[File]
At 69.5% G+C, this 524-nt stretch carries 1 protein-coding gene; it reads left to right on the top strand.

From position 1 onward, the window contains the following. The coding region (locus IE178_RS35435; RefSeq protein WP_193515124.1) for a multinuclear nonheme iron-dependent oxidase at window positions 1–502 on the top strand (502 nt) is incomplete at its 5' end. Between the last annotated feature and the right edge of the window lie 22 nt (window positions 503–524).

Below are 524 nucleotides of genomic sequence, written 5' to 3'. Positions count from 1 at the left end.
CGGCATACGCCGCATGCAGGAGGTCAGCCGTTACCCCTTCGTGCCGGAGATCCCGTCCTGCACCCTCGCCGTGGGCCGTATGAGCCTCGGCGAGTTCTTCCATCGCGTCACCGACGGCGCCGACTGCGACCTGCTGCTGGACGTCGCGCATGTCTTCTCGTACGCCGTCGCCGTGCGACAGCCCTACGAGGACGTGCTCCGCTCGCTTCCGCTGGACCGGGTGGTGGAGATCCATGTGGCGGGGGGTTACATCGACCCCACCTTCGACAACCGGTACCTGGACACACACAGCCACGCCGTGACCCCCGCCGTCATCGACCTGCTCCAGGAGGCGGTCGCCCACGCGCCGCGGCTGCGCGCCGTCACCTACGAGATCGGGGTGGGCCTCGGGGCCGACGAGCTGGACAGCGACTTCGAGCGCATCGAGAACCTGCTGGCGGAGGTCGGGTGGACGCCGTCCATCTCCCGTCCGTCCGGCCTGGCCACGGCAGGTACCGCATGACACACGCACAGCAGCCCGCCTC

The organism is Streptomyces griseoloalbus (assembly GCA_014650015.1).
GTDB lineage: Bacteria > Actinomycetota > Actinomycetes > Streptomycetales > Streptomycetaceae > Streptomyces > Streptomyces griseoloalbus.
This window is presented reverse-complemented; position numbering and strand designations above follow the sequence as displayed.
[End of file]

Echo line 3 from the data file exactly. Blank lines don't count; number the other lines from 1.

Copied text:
Below are 524 nucleotides of genomic sequence, written 5' to 3'. Positions count from 1 at the left end.